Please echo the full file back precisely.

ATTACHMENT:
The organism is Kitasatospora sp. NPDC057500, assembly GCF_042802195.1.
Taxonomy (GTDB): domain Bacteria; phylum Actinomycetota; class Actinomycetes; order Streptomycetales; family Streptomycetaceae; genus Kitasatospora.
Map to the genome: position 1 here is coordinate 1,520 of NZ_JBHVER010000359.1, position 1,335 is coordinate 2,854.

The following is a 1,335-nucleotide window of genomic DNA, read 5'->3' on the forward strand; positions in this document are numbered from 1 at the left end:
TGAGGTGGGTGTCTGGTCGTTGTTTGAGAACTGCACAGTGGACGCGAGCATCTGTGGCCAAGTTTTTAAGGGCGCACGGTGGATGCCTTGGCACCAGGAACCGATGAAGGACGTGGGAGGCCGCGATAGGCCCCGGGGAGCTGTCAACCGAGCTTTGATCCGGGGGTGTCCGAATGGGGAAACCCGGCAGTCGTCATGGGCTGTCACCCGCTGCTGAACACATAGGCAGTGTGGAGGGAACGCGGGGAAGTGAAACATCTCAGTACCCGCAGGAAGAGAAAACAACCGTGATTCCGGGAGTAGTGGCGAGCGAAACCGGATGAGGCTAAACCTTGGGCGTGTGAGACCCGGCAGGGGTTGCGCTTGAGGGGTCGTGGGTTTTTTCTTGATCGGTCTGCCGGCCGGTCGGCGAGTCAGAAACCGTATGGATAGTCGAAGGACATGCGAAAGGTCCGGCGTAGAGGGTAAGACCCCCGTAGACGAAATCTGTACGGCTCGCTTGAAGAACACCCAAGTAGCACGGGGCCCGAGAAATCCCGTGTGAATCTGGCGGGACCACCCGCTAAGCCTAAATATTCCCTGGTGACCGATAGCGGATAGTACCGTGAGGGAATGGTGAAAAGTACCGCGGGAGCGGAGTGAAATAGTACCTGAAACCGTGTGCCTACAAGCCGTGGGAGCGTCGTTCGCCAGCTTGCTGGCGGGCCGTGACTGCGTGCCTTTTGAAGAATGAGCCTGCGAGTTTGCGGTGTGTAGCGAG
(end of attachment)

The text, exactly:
The organism is Kitasatospora sp. NPDC057500, assembly GCF_042802195.1.
Taxonomy (GTDB): domain Bacteria; phylum Actinomycetota; class Actinomycetes; order Streptomycetales; family Streptomycetaceae; genus Kitasatospora.
Map to the genome: position 1 here is coordinate 1,520 of NZ_JBHVER010000359.1, position 1,335 is coordinate 2,854.

The following is a 1,335-nucleotide window of genomic DNA, read 5'->3' on the forward strand; positions in this document are numbered from 1 at the left end:
TGAGGTGGGTGTCTGGTCGTTGTTTGAGAACTGCACAGTGGACGCGAGCATCTGTGGCCAAGTTTTTAAGGGCGCACGGTGGATGCCTTGGCACCAGGAACCGATGAAGGACGTGGGAGGCCGCGATAGGCCCCGGGGAGCTGTCAACCGAGCTTTGATCCGGGGGTGTCCGAATGGGGAAACCCGGCAGTCGTCATGGGCTGTCACCCGCTGCTGAACACATAGGCAGTGTGGAGGGAACGCGGGGAAGTGAAACATCTCAGTACCCGCAGGAAGAGAAAACAACCGTGATTCCGGGAGTAGTGGCGAGCGAAACCGGATGAGGCTAAACCTTGGGCGTGTGAGACCCGGCAGGGGTTGCGCTTGAGGGGTCGTGGGTTTTTTCTTGATCGGTCTGCCGGCCGGTCGGCGAGTCAGAAACCGTATGGATAGTCGAAGGACATGCGAAAGGTCCGGCGTAGAGGGTAAGACCCCCGTAGACGAAATCTGTACGGCTCGCTTGAAGAACACCCAAGTAGCACGGGGCCCGAGAAATCCCGTGTGAATCTGGCGGGACCACCCGCTAAGCCTAAATATTCCCTGGTGACCGATAGCGGATAGTACCGTGAGGGAATGGTGAAAAGTACCGCGGGAGCGGAGTGAAATAGTACCTGAAACCGTGTGCCTACAAGCCGTGGGAGCGTCGTTCGCCAGCTTGCTGGCGGGCCGTGACTGCGTGCCTTTTGAAGAATGAGCCTGCGAGTTTGCGGTGTGTAGCGAG